ON WARFARE - GULF WAR 1991
Appendices:-AArmy Deployment Comparison.
BArmament Used In Gulf War.
CSatellites Used In Op"Desert Storm".
DAnti - Tank Weapons Used In Op "Desert Sabre".
1. "On the battlefield of the future enemy forces will be located, tracked and targeted almost instantaneously through the use of data-links, computer-assisted intelligence evaluation and automated fire control. With first-round kill probabilities approaching certainty and with surveillance devices that can continuously track the enemy, the need for large forces to fix the opposition physically will be less important. I see battlefields that are under 24 hour real or near-real-time surveillance of all types. I see battlefields on which we can destroy anything we locate through instant communications and almost instantaneous application of highly lethal firepower".
2. This quotation is from a speech made on 15 Oct 69 by Gen William Westmoreland, the then US Army's Chief of Staff, to the Association of the US Army. The General's vision has become a reality today because of the stupendous impact Toffler's "Third Wave" technologies like micro-electronics, composites, stealth, etc have had on warfare, and what better example to corroborate the fact than Saddam Hussein's `Mother of all Battles' or in popular parlance `Gulf War 1991'. Never in the history of warfare has technology unleashed such awesome power or delivered results as it did in the 43 day war. The blow-by-blow account and ring-side view of the war, the whole world was treated to in their sitting rooms, demonstrated the impact science and technology (S&T) has had on warfare.
3. The influence of technology on warfare is not something new. It has occurred from time immemorial. For example, the use of iron enhanced striking power as well as improved protective means; stirrups on horses greatly improved mobility; the crossbow was an incremental advance in firepower from the longbow; and later the invention of gunpowder, the aeroplane, tank, radar, nuclear weapons etc had a profound impact on the very nature of war and became the force that drove operational concepts and doctrines.
4. One of the findings of a study by the House Armed Services Committee, US Congress, led by Les Aspin, on the Gulf War states that the effective use of high technology was a key reason for both the high level of performance of air and ground forces, and minimisation of Allied casualties. The Congressional study elaborates this finding by the following facts:-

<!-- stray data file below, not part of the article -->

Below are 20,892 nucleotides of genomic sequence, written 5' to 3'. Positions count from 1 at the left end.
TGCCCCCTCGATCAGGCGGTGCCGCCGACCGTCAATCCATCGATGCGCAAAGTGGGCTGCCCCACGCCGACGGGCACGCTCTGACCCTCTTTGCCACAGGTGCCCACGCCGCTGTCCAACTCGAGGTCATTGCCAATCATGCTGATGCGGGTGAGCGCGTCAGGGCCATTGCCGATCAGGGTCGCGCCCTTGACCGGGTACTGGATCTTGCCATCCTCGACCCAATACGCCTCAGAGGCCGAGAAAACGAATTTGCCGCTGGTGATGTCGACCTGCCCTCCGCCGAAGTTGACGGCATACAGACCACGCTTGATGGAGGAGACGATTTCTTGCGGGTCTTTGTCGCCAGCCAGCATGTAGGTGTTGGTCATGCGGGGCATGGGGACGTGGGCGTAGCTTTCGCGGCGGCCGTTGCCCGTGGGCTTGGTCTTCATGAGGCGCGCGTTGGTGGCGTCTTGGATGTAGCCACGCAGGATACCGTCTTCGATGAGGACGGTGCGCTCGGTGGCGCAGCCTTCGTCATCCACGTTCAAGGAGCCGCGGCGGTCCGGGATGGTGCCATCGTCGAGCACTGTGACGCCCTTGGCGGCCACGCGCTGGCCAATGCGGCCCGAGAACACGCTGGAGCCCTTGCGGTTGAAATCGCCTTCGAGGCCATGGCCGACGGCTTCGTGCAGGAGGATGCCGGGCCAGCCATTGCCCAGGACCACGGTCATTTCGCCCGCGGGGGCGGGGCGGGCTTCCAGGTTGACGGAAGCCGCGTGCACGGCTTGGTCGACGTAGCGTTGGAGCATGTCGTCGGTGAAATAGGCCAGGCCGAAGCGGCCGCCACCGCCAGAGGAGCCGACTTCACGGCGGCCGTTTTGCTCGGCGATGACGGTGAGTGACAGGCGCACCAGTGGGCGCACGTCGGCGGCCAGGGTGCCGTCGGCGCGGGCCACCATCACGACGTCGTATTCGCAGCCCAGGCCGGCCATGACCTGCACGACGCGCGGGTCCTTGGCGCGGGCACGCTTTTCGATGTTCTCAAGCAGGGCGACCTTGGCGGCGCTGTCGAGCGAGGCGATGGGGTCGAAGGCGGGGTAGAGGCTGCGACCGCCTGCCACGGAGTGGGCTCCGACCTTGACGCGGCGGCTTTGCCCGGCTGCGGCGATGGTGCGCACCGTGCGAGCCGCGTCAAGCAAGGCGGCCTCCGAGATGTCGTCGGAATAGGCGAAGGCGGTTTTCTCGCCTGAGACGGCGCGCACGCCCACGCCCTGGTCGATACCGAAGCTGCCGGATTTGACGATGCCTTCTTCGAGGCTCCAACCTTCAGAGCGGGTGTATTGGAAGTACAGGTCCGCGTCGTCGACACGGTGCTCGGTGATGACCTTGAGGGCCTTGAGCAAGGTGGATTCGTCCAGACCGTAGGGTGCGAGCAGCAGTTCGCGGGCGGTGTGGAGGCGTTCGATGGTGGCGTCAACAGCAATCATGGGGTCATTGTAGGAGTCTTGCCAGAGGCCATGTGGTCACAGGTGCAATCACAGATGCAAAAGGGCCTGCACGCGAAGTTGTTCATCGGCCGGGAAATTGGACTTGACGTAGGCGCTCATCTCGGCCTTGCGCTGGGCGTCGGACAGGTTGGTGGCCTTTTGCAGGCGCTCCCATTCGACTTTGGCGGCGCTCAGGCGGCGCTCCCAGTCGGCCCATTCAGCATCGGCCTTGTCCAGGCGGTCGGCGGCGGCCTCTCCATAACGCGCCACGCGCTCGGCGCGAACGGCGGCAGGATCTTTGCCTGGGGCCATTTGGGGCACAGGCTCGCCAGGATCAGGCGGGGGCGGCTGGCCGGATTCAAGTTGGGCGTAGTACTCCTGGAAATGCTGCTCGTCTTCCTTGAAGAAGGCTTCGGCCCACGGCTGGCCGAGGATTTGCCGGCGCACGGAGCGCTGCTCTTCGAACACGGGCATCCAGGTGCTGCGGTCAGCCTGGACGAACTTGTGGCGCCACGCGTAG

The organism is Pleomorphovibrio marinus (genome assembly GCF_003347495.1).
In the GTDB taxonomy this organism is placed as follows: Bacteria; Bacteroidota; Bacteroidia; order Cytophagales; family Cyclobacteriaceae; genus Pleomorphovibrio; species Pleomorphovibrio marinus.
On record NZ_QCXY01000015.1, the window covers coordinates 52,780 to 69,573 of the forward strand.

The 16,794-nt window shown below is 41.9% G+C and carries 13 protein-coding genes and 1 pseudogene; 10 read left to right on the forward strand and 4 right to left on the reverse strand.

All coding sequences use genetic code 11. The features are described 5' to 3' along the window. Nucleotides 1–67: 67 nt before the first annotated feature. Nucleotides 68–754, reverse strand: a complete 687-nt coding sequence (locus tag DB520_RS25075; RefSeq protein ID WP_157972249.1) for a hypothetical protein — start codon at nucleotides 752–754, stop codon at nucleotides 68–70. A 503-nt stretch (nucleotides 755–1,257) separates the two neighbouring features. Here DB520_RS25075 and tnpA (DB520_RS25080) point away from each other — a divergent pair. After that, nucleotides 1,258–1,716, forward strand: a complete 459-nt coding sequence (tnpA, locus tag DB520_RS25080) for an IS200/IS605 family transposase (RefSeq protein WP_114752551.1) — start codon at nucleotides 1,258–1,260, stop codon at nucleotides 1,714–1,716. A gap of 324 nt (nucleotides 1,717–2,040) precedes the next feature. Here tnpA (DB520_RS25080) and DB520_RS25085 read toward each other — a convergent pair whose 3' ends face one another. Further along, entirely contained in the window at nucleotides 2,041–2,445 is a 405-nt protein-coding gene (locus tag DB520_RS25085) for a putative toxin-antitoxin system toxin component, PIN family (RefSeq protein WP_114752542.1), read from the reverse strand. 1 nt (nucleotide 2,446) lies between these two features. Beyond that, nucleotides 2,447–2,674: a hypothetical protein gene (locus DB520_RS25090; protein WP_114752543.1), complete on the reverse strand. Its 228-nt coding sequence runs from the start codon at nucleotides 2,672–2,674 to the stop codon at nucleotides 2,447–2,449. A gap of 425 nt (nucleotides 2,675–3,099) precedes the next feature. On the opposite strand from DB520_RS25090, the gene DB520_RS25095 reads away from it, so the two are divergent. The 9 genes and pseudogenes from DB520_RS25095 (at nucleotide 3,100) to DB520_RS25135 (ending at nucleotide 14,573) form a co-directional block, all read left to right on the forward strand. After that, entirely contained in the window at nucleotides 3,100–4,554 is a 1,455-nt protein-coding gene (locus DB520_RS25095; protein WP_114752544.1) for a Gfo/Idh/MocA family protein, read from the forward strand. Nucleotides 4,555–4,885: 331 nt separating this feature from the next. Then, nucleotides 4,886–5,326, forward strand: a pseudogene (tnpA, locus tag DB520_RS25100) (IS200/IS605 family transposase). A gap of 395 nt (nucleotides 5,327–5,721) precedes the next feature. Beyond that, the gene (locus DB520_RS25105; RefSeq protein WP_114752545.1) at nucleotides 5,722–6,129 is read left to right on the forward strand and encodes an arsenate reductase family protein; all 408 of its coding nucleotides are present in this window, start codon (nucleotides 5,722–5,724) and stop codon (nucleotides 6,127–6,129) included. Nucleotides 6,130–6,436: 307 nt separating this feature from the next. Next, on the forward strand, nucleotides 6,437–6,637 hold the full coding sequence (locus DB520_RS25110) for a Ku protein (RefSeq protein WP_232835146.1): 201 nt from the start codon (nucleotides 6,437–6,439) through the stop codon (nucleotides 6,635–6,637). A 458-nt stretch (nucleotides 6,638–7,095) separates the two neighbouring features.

(a) A new precision in the delivery of weapons made them more effective than in the past and reduced collateral damage.
(b) Survivability of ac and aircrew was enhanced by stealth, defence suppression, increased use of pilotless weapons and stand-off weapons. High availability rates for ac were promoted by maintainability in new systems. These factors, in turn, increased sorties rates and allowed the air campaign in particular to develop and sustain a devastating momentum.
(c) Greater tgt acquisition ranges and more effective firepower enables ground forces to engage enemy forces at distances beyond the range of enemy sensors.
(d) Night vision devices enabled round-the-clock operations for Army ground forces.
(e) Land Navigation through the use of the Global Positioning System (GPS) enabled commanders to execute the so called "Left Hook" through open, nearly featureless desert with unprecedented speed and precision.
5. The Gulf War was a space-age war in its unprecedented use of satellites which provided surveillance, weather data, navigation-support, threat warnings; and timely and secure communications. The war demonstrated that improvements in satellite and sensor technologies have made it possible for the battlefield to be increasingly transparent by day as well as...